jannert likes this.
  11. Yume No Okami
    Offline

    Yume No Okami Member

    Joined:
    Feb 24, 2015
    Messages:
    89
    Likes Received:
    32
    Hell yes daydreaming is story making. Creating a world and stories in your head- even idly- is story making. If you think, oh, that was great, but this would've been awesome, use it! Worked for me for five years- my piddly little clichéd urban fantasy became my (hopefully) symbolic but coherent story with more than 7 character arcs that tie into the main plot.
     
    jannert likes this.
  12. Lance Schukies
    Offline

    Lance Schukies Active Member

    Joined:
    Apr 1, 2015
    Messages:
    178
    Likes Received:
    39
    I use daydreams and dreams for scenes in my writing.
    I also write about dreams in my stories
     
  13. Some_Bloke
    Offline

    Some_Bloke Active Member

    Joined:
    Oct 14, 2014
    Messages:
    110
    Likes Received:
    34
    Location:
    Northern Ireland
    I daydream to music, that is how I get the majority of my ideas for stories.
     
    jannert likes this.
  14. jannert
    Online

    jannert Contributing Member Supporter Contributor

    Joined:
    Mar 7, 2013
    Messages:
    7,827
    Likes Received:
    7,353
    Location:
    Scotland
    I am so liking this thread. Daydreaming, and pre-sleep and post-sleep times are when my story gets grounded in the tone and the feel of what I want to write. That's the emotional time, the creative time, the time to let anything happen and see where it takes me. I'm not afraid to do and re-do the same scenes over and over in my head, night after night, until they gel in some way BEFORE I ever start writing.

    I do feel, sometimes, reading threads on this forum, that many new writers don't indulge in this step as much as they should do. I think that's why they have trouble figuring out what their characters are likely to do. If you've spent enough time with them in this daydreaming state (while you're awake, not actually asleep—doesn't matter what time of day it is) they will practically write themselves.

    What you need to pay attention to when you actually write are the intricacies of plot, and of course use of language. Make sure everything makes sense and builds towards a goal. That can be done outwith the daydreaming state. But it's the daydreaming that will provide the heart and personality to a story. I'd say indulge yourself, and don't feel you're not being 'productive' simply because you're not sitting at a computer tapping away. These daydreaming sessions are probably the most productive part of writing, really.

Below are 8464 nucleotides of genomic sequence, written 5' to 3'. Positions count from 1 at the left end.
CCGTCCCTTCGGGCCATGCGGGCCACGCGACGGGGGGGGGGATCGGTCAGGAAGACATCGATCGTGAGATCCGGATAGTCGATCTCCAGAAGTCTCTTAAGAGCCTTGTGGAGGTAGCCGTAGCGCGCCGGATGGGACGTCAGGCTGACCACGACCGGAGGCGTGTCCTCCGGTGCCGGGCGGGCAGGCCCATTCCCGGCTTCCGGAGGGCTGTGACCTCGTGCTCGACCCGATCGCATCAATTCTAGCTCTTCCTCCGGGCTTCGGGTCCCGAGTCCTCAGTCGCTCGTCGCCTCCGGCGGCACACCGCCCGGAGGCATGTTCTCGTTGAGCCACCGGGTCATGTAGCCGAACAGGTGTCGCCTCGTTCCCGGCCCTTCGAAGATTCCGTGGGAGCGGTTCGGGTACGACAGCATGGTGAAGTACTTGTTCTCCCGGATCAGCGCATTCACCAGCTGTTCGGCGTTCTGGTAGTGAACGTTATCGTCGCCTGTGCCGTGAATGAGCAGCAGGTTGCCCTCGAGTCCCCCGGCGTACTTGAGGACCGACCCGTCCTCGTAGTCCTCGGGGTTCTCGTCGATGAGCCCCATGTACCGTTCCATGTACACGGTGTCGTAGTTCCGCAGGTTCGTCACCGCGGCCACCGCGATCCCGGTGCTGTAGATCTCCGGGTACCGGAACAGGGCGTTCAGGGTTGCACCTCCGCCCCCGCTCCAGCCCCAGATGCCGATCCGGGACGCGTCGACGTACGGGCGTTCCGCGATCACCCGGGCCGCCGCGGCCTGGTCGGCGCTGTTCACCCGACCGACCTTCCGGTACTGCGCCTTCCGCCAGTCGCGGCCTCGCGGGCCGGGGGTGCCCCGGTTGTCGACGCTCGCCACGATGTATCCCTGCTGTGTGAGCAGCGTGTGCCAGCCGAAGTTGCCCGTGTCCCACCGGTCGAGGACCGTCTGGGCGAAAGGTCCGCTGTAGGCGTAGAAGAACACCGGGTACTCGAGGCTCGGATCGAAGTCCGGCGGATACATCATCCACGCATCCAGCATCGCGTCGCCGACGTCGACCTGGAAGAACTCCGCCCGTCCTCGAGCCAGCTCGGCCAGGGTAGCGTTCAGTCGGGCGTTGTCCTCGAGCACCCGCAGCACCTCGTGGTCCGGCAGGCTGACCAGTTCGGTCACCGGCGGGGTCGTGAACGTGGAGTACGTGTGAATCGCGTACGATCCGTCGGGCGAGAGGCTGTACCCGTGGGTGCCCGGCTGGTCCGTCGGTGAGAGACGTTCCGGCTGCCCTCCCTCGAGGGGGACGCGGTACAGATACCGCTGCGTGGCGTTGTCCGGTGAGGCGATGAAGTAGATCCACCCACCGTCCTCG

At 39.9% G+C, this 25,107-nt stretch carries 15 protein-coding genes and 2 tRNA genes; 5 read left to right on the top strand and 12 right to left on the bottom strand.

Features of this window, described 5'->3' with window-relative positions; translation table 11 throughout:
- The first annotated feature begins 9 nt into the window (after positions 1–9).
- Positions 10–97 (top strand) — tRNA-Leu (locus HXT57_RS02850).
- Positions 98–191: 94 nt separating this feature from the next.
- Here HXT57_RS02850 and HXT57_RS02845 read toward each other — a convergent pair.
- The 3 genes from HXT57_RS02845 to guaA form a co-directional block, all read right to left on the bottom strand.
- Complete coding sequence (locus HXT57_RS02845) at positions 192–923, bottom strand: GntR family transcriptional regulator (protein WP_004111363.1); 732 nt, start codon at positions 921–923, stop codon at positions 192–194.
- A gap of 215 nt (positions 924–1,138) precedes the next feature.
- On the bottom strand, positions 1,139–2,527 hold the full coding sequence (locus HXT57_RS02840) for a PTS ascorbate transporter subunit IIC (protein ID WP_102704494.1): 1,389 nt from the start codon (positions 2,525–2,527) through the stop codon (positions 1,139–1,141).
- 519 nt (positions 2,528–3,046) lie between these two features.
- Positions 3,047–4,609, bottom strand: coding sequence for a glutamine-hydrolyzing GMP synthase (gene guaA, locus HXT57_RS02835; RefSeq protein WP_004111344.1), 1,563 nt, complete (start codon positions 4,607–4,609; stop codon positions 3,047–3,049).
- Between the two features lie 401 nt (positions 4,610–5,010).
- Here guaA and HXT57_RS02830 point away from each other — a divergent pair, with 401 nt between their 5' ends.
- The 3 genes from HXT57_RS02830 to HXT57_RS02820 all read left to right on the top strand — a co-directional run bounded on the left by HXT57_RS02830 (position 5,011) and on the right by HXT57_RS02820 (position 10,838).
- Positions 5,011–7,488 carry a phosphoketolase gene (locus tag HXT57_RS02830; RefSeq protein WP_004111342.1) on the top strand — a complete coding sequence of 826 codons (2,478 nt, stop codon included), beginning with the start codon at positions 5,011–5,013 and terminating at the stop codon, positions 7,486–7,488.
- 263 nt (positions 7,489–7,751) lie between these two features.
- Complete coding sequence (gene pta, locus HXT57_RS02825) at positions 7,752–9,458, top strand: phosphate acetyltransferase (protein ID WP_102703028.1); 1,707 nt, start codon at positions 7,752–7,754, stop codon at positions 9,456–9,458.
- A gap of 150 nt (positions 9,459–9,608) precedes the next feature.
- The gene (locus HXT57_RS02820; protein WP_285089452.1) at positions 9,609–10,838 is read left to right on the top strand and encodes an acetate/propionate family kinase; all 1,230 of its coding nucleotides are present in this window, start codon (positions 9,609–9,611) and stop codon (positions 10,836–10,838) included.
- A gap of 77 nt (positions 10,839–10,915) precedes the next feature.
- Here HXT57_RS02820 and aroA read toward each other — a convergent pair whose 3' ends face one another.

Mike Hill and peachalulu like this.
  15. peachalulu
    Online

    peachalulu Contributing Member Reviewer Contributor

    Joined:
    May 20, 2012
    Messages:
    3,829
    Likes Received:
    2,382
    Location:
    occasionally Oz , mainly Canada
    I'm reading something on clustering to find patterns in your writing. It's very interesting and I'm practicing the technique. It's actually a better visual of what I do in my head which is a lot of daydreaming. Images that come and go and make new suggestions on what the character should say or do. The daydreaming doesn't always give me plot. But it gives me scenes, new directions for the characters, characterizations and settings.
     
  16. Commandante Lemming
    Offline

    Commandante Lemming Contributing Member Contributor

    Joined:
    May 8, 2014
    Messages:
    1,243
    Likes Received:
    1,001
    This is funny to me because I mostly hit the daydreaming creative state when I'm at the office and fully alert - on the way to work in the morning or on lunch break. That's when I can really clear the brain and work concepts - granted that's probably because the two things that help me with that are walking and blasting music (so I create best at times when I'm doing both of those things). I do most of the actual WRITING at night, because if I have a scene then putting pen to paper is more a craft thing than a creative thing (although there's always discovery writing when you're actually playing it out.) But the high-level plot stuff is mostly daytime.
     
    jannert likes this.
  17. jannert
    Online

    jannert Contributing Member Supporter Contributor

    Joined:
    Mar 7, 2013
    Messages:
    7,827
    Likes Received:
    7,353
    Location:
    Scotland
    It must be annoying to get the creative bursts while you're at work and can't write! I presume you carry a notebook to scribble down the ideas as they come tumbling out? Who says writing isn't a frustrating hobby? :geek:

    I totally relate to the walking thing, although my ability to do that just now is a bit curtailed, due to a very unhappy knee. But walking does loosen creative juices as well—oddly enough, for me it's most effective when story problem-solving, rather than initial inspiration.

    Blasting music? No. That's a horrible distraction. Don't get me wrong, I love 'blasting' music ...hey I grew up in the era when big speakers first came out ...but I can't write or think to it at all. Instrumental traditional music or soft classical music sometimes (to drown out other unwanted noise, like ice cream vans), but anything with a recognisable tune and/or words ...no.

    However, for daytime daydreaming, nothing beats a long trip (an hour or more) on public transportation. I can look out the window, and my brain engages with story stuff right away. This idyll gets totally shattered when I have to listen to somebody else's inane one-way mobile phone conversation going on nearby, though. Again, it's intrusive words that shatter the moment for me. I bought an iPad shuffle, loaded it with soft classical music (!) for these moments on buses when somebody else invades my airspace.